Most mobile apps are missing that extra bit of design detail that could help them stand out from the App Store crowd. While there is no replacement for having a talented designer polish your app's pixels for hours on end, the purpose of this series is to teach those with limited Photoshop experience and a low-to-no budget how to make apps that shine!
This series is aimed at the developer who doesn't have the budget to hire a professional designer. It will teach you how to create eye-catching elements with very limited Photoshop knowledge and effort.
In this post, we're going to focus on altering existing PSD files to get the look you're after for your app.
How to Learn Design
If you're a programmer, have you ever read someone else's code to learn how they accomplished a particular task? Almost all programmers do, and learning design is no different. Just as in the development world, there are many web sites filled with PSDs that you can experiment with and learn from. Some of these sites even allow you to alter the PSDs and use them in your own work. The keyword is alter. While many of the PSDs I'm referring to could actually be copied and used commercially without modification, I would advise against it. You won't learn that way, and you won't be releasing a design that is truly unique to your application.
As mentioned, there are hundreds of sites offering free PSDs. However, if you're looking to create a real-world project, the trick is to find the sites that will allow you to reuse those PSDs in your own work. Unless I'm simply surfing for educational purposes, I usually only review sites that provide both high quality work as well as flexible usage terms. Below are my five favorite PSD related sites:
- PSDTuts+ - Free, but with Premium Available
- PixelBeam - Free
- 365 PSD -Free
- Premium Pixels - Free
- GraphicRiver - Paid
The point here is simple: as a developer, you likely lack the skill necessary to create extremely polished applications on your own. However, you can quickly mashup the designs of others to create your own unique feel with very little knowledge of Photoshop.
Mashup a Polished UINavigationBar
Using the PSD "Mashup" technique discussed above, we'll be designing a custom UINavigationBar using a PSD from www.pixelbeam.net. We're going to alter several elements in the PSD to create our own unique feel.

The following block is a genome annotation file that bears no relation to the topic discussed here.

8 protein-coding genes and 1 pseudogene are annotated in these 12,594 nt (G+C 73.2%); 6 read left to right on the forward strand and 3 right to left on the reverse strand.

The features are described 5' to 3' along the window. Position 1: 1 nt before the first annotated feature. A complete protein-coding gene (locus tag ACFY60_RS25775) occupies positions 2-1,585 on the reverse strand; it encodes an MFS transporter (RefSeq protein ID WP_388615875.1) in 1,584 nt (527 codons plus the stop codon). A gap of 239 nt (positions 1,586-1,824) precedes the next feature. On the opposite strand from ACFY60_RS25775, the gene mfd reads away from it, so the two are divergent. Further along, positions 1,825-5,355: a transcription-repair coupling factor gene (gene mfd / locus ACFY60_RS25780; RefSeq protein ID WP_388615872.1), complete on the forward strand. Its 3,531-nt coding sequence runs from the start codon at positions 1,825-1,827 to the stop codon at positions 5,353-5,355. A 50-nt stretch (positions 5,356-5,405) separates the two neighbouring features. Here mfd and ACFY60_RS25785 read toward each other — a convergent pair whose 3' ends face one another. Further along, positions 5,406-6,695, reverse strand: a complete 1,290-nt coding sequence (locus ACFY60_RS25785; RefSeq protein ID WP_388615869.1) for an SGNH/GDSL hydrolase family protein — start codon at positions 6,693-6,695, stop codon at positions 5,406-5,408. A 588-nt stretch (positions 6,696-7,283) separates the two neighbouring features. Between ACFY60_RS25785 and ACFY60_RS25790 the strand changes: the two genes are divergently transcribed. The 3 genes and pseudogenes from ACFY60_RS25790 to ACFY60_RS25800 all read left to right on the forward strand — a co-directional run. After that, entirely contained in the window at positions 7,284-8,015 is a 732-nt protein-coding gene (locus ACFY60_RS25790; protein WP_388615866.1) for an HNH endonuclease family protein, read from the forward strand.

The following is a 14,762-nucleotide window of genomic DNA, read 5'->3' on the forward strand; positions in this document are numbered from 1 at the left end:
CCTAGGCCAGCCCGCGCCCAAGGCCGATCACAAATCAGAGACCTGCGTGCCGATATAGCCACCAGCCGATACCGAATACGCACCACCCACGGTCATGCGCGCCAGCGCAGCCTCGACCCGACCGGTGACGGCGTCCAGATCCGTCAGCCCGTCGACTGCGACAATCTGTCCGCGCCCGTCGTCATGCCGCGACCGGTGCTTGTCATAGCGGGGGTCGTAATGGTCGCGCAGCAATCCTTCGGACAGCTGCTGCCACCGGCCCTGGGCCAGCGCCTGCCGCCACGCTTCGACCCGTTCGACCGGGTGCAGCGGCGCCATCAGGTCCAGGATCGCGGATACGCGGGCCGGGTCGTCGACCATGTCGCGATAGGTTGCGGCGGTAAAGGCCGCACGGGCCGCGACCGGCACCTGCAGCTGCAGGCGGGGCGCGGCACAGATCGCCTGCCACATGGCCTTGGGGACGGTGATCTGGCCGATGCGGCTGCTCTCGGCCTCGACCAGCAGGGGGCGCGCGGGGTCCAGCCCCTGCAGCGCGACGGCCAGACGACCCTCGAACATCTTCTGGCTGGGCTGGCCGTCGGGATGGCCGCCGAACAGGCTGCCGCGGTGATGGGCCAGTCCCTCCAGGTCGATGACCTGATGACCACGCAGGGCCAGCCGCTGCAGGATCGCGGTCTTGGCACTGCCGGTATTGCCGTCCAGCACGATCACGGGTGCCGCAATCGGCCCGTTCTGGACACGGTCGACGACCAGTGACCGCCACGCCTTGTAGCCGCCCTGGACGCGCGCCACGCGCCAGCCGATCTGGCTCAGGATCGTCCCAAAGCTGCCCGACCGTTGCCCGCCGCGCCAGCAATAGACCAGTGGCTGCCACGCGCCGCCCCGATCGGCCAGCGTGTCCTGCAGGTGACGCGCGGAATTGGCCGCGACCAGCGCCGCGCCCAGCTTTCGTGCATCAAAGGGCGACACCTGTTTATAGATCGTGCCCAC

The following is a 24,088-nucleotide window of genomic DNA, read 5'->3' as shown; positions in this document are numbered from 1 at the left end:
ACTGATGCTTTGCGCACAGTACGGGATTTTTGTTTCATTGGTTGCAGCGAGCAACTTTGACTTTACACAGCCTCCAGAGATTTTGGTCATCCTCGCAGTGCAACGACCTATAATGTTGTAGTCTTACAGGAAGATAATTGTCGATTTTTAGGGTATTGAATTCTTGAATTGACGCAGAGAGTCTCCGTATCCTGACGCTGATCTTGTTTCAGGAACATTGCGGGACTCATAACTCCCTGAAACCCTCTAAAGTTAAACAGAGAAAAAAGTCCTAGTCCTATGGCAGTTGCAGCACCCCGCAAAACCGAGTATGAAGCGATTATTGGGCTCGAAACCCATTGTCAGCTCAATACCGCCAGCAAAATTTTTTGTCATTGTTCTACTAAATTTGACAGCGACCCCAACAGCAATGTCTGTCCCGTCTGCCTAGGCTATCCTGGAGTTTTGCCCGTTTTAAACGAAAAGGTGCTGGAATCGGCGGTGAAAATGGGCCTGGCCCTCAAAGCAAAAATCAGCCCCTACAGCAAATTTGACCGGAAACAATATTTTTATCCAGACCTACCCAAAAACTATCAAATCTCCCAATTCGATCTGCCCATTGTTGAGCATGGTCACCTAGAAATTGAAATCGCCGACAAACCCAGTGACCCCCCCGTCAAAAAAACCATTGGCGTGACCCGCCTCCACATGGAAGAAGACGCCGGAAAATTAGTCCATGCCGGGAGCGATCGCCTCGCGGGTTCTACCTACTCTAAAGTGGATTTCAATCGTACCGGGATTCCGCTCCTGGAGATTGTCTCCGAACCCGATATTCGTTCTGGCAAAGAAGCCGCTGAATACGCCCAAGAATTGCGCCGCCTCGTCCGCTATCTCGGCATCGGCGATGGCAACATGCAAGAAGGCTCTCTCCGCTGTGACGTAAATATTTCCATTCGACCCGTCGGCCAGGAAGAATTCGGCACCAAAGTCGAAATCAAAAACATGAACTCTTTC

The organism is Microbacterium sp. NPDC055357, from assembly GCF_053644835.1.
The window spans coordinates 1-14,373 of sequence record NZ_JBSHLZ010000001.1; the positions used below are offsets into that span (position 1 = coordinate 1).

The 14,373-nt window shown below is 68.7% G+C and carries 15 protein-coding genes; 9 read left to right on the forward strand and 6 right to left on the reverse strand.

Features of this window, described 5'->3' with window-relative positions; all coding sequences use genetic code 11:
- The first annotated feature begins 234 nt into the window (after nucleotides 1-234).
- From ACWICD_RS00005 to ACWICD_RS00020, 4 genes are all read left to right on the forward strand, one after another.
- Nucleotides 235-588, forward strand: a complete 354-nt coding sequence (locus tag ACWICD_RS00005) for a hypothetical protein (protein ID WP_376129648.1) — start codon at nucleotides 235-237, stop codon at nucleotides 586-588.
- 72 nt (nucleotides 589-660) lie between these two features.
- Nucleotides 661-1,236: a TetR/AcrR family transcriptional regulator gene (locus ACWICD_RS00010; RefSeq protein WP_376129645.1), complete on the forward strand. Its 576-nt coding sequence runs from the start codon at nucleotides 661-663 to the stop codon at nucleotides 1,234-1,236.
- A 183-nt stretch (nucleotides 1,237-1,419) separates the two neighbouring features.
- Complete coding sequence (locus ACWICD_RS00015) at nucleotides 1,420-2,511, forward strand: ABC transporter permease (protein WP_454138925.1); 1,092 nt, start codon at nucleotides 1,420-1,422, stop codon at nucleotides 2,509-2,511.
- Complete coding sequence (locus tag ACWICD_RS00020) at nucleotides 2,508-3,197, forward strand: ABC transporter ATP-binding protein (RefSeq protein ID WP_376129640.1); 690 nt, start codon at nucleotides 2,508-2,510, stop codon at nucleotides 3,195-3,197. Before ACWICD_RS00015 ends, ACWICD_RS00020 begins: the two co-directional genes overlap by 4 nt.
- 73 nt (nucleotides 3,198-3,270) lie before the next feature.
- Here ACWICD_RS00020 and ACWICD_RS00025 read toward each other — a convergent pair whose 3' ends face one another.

Download the PSD here and open the file in Photoshop.
Create a new project that is 640 x 88.
Now use the Arrange Documents button to split the screen between both projects.
For this part of the process, make sure you have Auto-Select Layer checked. This means that Photoshop will automatically select the layer of the item you have just clicked on. This helps when navigating through larger PSD's. You can turn it on an off when needed during this project.
Using the move tool, select the active bullet pictured above. You will notice that Photoshop automatically selected that layer.
While still in split screen mode, drag the active bullet layer onto the the screen of your UINavigationBar. You will notice that its layer and layer styles have been copied to your UINavigationBar project.
Now double-click on the Layer thumbnail. This will bring up the color picker. From here you can change the color of the bullet.
Copy the Bullet Color #567200 and set it as your foreground color.
Use the Paint Bucket Tool to fill your project with the #567200 color.
Right-click on the Active Bullet Layer. Select Copy Layer Style.
Right click on your UINavigationBar layer and select Paste Layer style.
What You Should See:
Select the background of the slide area. Similar to Step 6, Photoshop will automatically select the layer (Auto-Select Layer must be checked). Now move the layer to your UINavigationBar project.
Mouse over the "Pattern Overlay" layer style. Click and drag it to your UINavigationBar layer.
Make sure all layers except for your UINavigationBar layer are invisible.
Double-click on the Pattern Overlay layer style. The Pattern Overlay layer style box will appear. Bring the opacity down to 8.
Integrating the Design in Code
If you would like to integrate a custom UINavigationBar into your project, you can review the sample code in this github project.
Take some time to look through the PSD. You'll quickly realize that good design is both hard and time consuming. At the same time, it's worth the hard work for the end aesthetic achieved. If you have the budget for a great designer, I highly recommend that you find and hire one. If you don't have the budget, Mashup your own design elements using different PSDs. I also recommend studying designs found on sites like Creattica Mobile, Pattrns, and Beautiful Pixels.
I hope you find this tutorial helpful. If you create anything awesome, tweet it to me at @williamherring.
*The preview image for this post was created by modifying the Leatherly - One Page Template which can be found here. The UINavigationBar was created by modifying the Simple Dark Slider theme which can be found here.